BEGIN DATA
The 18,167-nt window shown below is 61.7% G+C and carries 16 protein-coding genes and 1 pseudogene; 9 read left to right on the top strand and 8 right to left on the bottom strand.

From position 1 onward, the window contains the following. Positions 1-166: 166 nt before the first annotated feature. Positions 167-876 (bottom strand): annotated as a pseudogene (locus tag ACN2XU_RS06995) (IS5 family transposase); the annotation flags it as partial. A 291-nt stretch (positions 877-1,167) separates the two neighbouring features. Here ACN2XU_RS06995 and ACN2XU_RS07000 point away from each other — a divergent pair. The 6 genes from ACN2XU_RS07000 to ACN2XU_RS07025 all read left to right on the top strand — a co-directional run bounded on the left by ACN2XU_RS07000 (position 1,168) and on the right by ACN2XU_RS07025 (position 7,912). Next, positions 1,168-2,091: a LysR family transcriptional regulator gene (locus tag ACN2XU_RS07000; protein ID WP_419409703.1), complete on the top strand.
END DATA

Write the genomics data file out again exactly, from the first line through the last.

The 18,167-nt window shown below is 61.7% G+C and carries 16 protein-coding genes and 1 pseudogene; 9 read left to right on the top strand and 8 right to left on the bottom strand.

From position 1 onward, the window contains the following. Positions 1-166: 166 nt before the first annotated feature. Positions 167-876 (bottom strand): annotated as a pseudogene (locus tag ACN2XU_RS06995) (IS5 family transposase); the annotation flags it as partial. A 291-nt stretch (positions 877-1,167) separates the two neighbouring features. Here ACN2XU_RS06995 and ACN2XU_RS07000 point away from each other — a divergent pair. The 6 genes from ACN2XU_RS07000 to ACN2XU_RS07025 all read left to right on the top strand — a co-directional run bounded on the left by ACN2XU_RS07000 (position 1,168) and on the right by ACN2XU_RS07025 (position 7,912). Next, positions 1,168-2,091: a LysR family transcriptional regulator gene (locus tag ACN2XU_RS07000; protein ID WP_419409703.1), complete on the top strand.